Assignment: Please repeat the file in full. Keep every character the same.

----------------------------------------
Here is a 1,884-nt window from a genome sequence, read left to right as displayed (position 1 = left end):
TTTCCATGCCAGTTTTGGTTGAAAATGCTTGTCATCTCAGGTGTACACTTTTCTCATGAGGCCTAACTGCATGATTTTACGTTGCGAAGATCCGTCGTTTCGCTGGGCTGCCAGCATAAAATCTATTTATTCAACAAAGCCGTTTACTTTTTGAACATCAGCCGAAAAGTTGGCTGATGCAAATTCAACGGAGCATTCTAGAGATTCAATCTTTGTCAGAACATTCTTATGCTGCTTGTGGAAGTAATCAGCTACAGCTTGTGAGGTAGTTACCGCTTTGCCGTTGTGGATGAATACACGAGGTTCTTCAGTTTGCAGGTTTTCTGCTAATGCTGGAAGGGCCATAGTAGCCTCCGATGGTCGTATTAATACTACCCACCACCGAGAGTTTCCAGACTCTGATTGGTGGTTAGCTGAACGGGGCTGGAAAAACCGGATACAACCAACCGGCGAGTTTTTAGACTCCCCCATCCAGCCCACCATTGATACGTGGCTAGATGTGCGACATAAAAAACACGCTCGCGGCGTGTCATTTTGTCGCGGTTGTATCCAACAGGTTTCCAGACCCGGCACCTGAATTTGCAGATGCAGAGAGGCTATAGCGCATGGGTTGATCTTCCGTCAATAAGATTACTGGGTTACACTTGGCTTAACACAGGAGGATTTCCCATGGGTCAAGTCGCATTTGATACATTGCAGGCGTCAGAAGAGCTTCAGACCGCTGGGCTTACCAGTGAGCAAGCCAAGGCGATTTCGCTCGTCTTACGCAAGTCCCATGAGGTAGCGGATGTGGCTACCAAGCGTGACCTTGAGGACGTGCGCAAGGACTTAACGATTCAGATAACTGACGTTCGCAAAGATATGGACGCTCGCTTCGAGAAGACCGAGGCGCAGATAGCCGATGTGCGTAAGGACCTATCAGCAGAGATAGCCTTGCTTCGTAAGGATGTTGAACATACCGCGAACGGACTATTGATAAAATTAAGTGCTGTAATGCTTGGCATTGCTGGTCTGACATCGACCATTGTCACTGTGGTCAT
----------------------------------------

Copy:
Here is a 1,884-nt window from a genome sequence, read left to right as displayed (position 1 = left end):
TTTCCATGCCAGTTTTGGTTGAAAATGCTTGTCATCTCAGGTGTACACTTTTCTCATGAGGCCTAACTGCATGATTTTACGTTGCGAAGATCCGTCGTTTCGCTGGGCTGCCAGCATAAAATCTATTTATTCAACAAAGCCGTTTACTTTTTGAACATCAGCCGAAAAGTTGGCTGATGCAAATTCAACGGAGCATTCTAGAGATTCAATCTTTGTCAGAACATTCTTATGCTGCTTGTGGAAGTAATCAGCTACAGCTTGTGAGGTAGTTACCGCTTTGCCGTTGTGGATGAATACACGAGGTTCTTCAGTTTGCAGGTTTTCTGCTAATGCTGGAAGGGCCATAGTAGCCTCCGATGGTCGTATTAATACTACCCACCACCGAGAGTTTCCAGACTCTGATTGGTGGTTAGCTGAACGGGGCTGGAAAAACCGGATACAACCAACCGGCGAGTTTTTAGACTCCCCCATCCAGCCCACCATTGATACGTGGCTAGATGTGCGACATAAAAAACACGCTCGCGGCGTGTCATTTTGTCGCGGTTGTATCCAACAGGTTTCCAGACCCGGCACCTGAATTTGCAGATGCAGAGAGGCTATAGCGCATGGGTTGATCTTCCGTCAATAAGATTACTGGGTTACACTTGGCTTAACACAGGAGGATTTCCCATGGGTCAAGTCGCATTTGATACATTGCAGGCGTCAGAAGAGCTTCAGACCGCTGGGCTTACCAGTGAGCAAGCCAAGGCGATTTCGCTCGTCTTACGCAAGTCCCATGAGGTAGCGGATGTGGCTACCAAGCGTGACCTTGAGGACGTGCGCAAGGACTTAACGATTCAGATAACTGACGTTCGCAAAGATATGGACGCTCGCTTCGAGAAGACCGAGGCGCAGATAGCCGATGTGCGTAAGGACCTATCAGCAGAGATAGCCTTGCTTCGTAAGGATGTTGAACATACCGCGAACGGACTATTGATAAAATTAAGTGCTGTAATGCTTGGCATTGCTGGTCTGACATCGACCATTGTCACTGTGGTCAT